Freezing a starter for safeguarding

Hi all,

I was sick last night and all I could think about was what would happen to my starter if I am too unwell to feed it!!

I would like to freeze a portion to safeguard it, incase I get ill or injured.

At what stage should I freeze it and should I put it into a zip lock bag? How long will it last in the freezer for?

Many thanks

D

 

 

8 comments

Hi,

 After you have given it a feed and it has "simmered down", take some of it and spread rather thinly on waxed paper to dry.  When dry, just crumble and put your dried starter in a paper envelope. Then store it in a dry place. Your choice as to how much you dry but I would dry 2 or 3 tablespoons.  Hope this helps. Stay well and Happy Baking. M

Thanks MB,

Great advice, but what do you mean by "simmered down". Does that mean after it has risen and fallen (normally 24hrs after feeding)?

Please let me know as I am very new to this.

Many thanks

D

 

Hi D

 

You are many options for storing your sourdough.  You can put it in an airtight plastic pot or glass kilner jar and just pop it in the fridge with a label saying "do not throw away".  I found a part of mine (from 1857) that had been in the fridge for 5 years and it came back just fine!

 

You can put some in a little pot and pop that in a little zip loc bag and freeze it.  Normal freezer temperature is fine.

 

You can also simply dry it as the other contributor suggested.  I am not certain what she means by "simmer down" but you can simply scoop some out at any time and smear it on some grease proof paper and, indeed, as he/she suggests, let it try and then crumble it into a jar and seal it.  Rehydrate in flour and water.

 

Alternatively, if you live in Sweden, you can take it to the sourdough hotel! Read about that here:  http://www.virtuousbread.com/bread-and-conversation/laughing-all-the-way...

 

Your starter is really robust - far less likely to fall ill than we are!

Kind regards, Jane Mason

Hi,

 

Your question "Does that mean after it has risen and fallen (normally 24hrs after feeding)?".   Yes, that is what I meant.  Sorry for the confusion.  M                                      

 

Hello sountrygirl1.

Whichever course of action you adopt ,make sure that the starter is at its optimum maturity. Depending on your room temperature that would be around 6 to 8 hours after feeding. Spread your liquid starter out as thin as possible, it will dry much faster After drying you could grind the starter before putting it into the freezer, or grind it when you want to bring it back to life. You can keep it in the  freezer or fridge, it works both ways. Make sure you lable it. I lost one Russian starter which was not labled properly in the freezer. My wife did not know what it was and thru it out.

Franz

Franz

Hi all, Many thanks for all your comments. This has been really helpful. D
why not just leave it in the fridge? I sometimes only use mine once a week, feed it and put it straight back in the fridge. It never fails.

To answer your original question: if you freeze it, it will probably die :-(

 I have an aversion to keeping a starter that needs to be regularly fed (it's not just the "be around to feed it" problem, it's the "keep adding flour, but throw most of it away if you aren't baking" problem - I only bake for myself, and don't have any use for large amounts of bread). So, my main starter is a wholewheat 60% hydration, presumably just natural yeasts. This lives in clingfilm in the top of my fridge door (about 7°C), and typically stays there for up to a month before I refresh it.  To bake is a two-day process - first day, refresh the leaven, 24 hours later make the dough and save a quarter of the leaven [ or, for white dough, add 24 hours to refresh a piece of the refreshed leaven - this white dough is *very* sour, so needs more salt when made into loaves ].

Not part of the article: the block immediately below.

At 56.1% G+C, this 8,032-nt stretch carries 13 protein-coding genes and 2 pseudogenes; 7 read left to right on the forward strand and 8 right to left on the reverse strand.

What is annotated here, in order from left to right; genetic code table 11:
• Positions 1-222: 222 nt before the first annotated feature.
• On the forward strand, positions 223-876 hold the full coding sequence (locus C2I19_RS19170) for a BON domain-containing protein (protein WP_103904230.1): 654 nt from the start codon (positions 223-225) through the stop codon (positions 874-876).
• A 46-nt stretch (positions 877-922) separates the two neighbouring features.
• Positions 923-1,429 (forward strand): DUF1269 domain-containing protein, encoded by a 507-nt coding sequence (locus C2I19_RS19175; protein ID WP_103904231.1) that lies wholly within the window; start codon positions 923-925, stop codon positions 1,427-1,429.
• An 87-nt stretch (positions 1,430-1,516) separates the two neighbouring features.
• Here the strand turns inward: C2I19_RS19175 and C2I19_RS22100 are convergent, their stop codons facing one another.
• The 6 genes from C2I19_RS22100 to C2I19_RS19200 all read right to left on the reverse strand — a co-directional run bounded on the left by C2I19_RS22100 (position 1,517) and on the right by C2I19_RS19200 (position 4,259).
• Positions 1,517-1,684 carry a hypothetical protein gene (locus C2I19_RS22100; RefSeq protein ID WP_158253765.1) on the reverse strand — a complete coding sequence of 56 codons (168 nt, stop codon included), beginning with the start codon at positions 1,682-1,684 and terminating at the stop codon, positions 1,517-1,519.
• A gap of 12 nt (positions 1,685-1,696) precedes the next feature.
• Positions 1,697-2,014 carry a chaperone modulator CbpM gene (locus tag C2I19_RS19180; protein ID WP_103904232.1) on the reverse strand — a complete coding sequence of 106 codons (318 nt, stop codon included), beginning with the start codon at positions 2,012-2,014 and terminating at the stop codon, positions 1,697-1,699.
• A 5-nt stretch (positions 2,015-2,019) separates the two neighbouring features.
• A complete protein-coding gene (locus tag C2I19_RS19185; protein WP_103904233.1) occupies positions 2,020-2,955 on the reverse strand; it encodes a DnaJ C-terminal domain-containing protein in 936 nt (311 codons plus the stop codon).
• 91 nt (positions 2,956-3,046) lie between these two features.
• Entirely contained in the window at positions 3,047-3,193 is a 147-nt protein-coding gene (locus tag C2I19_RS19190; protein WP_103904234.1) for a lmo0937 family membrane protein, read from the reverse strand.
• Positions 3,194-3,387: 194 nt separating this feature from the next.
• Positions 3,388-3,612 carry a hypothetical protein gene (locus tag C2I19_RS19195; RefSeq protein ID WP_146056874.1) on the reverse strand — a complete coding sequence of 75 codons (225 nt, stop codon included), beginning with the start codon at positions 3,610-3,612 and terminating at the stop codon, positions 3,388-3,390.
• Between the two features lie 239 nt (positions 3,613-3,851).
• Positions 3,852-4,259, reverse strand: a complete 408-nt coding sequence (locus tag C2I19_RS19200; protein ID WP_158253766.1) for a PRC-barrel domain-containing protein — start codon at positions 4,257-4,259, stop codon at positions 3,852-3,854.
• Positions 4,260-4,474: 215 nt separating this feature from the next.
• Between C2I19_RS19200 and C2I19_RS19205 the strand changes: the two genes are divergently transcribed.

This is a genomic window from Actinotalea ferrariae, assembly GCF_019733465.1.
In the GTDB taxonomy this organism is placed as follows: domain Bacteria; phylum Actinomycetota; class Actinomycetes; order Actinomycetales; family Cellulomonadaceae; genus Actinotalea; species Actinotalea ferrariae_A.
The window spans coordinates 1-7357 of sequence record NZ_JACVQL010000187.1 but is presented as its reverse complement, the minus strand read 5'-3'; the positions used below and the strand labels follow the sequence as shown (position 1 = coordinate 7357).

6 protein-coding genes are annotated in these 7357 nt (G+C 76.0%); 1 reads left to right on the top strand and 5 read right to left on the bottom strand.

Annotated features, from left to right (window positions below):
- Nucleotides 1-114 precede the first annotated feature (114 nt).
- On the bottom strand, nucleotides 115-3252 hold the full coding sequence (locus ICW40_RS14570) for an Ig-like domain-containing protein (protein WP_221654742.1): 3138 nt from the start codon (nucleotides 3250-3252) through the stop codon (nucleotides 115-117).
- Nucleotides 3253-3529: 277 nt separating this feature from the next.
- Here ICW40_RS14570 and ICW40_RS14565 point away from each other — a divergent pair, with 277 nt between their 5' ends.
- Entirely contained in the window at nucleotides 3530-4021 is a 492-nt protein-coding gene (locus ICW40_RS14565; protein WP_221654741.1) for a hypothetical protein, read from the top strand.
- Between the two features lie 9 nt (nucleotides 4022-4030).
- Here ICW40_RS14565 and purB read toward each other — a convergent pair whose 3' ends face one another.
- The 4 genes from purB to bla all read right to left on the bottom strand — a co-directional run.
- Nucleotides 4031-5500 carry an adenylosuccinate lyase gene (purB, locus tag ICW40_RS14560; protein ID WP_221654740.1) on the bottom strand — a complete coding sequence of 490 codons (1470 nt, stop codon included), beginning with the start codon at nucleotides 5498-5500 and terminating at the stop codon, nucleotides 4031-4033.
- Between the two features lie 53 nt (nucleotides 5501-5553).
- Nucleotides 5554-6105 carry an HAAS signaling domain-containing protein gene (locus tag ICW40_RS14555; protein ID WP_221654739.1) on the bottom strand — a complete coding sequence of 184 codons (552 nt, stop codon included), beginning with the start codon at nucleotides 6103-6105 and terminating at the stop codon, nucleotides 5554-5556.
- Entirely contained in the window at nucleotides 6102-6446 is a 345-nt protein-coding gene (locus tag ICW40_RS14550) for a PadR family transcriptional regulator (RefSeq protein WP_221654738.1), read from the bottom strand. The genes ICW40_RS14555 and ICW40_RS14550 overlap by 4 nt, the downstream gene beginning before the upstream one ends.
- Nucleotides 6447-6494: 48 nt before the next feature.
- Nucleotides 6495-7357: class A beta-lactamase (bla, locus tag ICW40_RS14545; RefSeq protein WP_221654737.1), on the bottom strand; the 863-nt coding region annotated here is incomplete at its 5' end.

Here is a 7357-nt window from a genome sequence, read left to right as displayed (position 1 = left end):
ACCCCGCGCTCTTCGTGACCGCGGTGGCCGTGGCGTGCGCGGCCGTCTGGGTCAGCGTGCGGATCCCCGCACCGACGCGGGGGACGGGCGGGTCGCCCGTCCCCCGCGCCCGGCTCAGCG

I also make (rather less often) wholemeal rye variants - this is a 100% hydration, but I add extra (mineral) water to dilute it to 200%, then store it in a glass jar at the bottom of my fridge (about 6°C). This is a much more lactic starter (from time to time I add organic plain yoghurt), and it often looks disreputable by the time I come to use it, so that I have to discard some crust - I don't bake for sale, so I *can* do this at home :-) Again, one day to refresh, a second day to make the loaves.

 One day, a refreshment will undoubtedly go wrong. So, earlier this year I tried freezing a portion of each (60% and 100%). Both failed to become active when refreshed and defrosted. So, for me the worst case is that I'll be without sourdough for a few days (wheat) or up to a week (rye) - I just use whatever natural yeasts are on the (organic, wholemeal) flours that I use, and so far they've always fermented using my current "recipes". Indeed, at one time the only sourdough I made was (rye) pain d'epices, and I made that from scratch each time - although it did fail a couple of times, that's what made me first try a wholemeal wheat levain. But meanwhile, I've managed to keep my current starters in use for 3 years or more - actually, probably more than 5 years for the wheat.

 For me, a more pressing worst case is that I'm currently without my wholemeal sourdough because I can't find the time to commit to two consecutive days ! Fortunately, my spelt and rye loaves are generally useful, unlike most of my wholemeal rye variants which are heavy in seeds / grain flakes and only really useful for breakfast.

 The bottom line is that you have to find a method that works *for you*. Meanwhile, good luck with not becoming too sick to feed your starter!

 ĸen - still meaning to post recipes, and pictures, "when they look a little bit better" 8)